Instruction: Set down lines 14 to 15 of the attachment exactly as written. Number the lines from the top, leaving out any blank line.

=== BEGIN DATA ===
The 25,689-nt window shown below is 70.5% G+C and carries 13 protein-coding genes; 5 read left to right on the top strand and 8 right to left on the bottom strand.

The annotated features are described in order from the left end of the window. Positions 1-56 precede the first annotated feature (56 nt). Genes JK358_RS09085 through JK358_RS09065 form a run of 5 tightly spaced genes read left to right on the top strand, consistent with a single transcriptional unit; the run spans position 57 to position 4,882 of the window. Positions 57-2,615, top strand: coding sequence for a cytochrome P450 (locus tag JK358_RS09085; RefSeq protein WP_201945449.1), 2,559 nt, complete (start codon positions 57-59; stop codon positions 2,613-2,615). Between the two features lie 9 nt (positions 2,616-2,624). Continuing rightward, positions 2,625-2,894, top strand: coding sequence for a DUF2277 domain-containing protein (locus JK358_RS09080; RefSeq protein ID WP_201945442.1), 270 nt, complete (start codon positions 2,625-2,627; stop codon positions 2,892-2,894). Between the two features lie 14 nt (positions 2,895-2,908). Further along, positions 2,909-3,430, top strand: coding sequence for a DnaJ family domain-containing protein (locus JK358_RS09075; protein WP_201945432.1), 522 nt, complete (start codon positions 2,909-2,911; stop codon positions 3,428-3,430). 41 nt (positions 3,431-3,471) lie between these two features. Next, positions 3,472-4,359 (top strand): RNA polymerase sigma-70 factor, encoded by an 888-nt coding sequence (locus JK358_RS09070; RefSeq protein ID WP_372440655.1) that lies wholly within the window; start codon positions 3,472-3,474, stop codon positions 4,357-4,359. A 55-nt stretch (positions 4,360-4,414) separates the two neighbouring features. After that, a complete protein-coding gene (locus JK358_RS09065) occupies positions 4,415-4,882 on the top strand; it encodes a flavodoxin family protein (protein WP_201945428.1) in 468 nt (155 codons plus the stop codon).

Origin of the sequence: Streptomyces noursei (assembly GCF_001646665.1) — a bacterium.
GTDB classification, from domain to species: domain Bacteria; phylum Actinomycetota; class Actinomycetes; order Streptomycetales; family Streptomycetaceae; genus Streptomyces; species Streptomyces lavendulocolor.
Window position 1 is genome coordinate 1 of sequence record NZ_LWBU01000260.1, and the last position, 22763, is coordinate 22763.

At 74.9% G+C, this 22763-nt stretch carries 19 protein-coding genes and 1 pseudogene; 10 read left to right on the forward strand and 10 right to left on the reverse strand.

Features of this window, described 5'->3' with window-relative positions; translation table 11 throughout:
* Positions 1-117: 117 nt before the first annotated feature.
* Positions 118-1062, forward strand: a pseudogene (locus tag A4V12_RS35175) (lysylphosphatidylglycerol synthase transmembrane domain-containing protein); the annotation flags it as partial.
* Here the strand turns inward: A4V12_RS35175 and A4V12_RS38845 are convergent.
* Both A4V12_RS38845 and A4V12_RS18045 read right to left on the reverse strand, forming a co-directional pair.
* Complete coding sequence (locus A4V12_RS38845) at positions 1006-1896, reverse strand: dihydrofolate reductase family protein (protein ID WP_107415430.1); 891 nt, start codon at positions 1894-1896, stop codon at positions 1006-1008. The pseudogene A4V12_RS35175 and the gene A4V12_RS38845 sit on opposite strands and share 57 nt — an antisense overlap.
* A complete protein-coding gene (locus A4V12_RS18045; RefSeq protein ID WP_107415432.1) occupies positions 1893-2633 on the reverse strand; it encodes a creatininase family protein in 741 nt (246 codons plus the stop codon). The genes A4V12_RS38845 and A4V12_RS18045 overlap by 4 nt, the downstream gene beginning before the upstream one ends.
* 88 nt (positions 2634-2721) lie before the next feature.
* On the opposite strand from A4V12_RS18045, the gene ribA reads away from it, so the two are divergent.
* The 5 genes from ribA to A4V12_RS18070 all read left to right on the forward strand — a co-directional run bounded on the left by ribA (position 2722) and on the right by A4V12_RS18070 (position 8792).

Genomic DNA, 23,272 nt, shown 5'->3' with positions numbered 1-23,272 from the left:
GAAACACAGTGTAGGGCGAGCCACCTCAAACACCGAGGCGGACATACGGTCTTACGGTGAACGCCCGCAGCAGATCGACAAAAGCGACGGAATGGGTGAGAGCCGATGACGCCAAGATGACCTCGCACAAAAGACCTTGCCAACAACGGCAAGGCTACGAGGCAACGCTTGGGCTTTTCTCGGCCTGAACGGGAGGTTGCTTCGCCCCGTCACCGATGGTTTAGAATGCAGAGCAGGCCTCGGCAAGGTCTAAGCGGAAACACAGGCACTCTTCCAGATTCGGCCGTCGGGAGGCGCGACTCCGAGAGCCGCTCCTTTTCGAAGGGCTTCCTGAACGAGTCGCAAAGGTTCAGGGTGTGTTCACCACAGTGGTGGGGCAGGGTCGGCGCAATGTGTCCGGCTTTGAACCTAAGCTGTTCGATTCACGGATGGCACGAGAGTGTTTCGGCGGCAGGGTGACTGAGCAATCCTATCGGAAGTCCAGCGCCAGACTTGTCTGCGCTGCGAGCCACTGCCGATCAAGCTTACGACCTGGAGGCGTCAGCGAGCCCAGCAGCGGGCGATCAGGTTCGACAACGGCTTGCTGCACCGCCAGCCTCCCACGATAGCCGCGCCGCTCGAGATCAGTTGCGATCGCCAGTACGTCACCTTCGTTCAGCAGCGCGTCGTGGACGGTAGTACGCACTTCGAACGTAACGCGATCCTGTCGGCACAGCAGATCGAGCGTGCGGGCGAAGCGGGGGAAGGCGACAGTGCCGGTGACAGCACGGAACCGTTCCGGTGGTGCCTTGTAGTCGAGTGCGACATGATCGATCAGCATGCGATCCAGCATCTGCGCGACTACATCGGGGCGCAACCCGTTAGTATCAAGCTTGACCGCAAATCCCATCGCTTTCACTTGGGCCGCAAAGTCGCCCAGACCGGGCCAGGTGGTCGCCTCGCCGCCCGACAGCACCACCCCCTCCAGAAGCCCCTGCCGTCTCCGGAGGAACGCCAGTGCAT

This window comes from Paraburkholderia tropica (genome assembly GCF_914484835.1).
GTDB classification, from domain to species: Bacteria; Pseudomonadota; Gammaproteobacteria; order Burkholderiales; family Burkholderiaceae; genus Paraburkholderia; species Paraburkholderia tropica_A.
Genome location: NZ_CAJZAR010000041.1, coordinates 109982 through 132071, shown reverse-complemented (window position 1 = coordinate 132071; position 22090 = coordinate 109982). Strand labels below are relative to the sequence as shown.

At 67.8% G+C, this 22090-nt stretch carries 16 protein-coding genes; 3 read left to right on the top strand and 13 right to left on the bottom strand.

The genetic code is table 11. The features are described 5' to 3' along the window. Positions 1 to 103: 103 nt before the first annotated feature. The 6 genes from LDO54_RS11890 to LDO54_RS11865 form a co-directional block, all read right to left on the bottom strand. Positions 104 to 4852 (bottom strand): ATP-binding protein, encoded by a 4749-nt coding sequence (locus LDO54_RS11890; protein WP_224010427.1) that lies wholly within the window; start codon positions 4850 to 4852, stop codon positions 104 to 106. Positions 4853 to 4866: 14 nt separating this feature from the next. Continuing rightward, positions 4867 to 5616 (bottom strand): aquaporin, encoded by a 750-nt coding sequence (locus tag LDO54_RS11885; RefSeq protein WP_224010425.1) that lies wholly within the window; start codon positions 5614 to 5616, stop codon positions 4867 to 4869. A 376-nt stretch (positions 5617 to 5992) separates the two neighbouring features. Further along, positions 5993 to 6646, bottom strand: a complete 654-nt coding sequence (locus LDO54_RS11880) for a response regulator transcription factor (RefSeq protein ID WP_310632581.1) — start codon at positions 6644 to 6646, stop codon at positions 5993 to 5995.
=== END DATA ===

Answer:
* 88 nt (positions 2634-2721) lie before the next feature.
* On the opposite strand from A4V12_RS18045, the gene ribA reads away from it, so the two are divergent.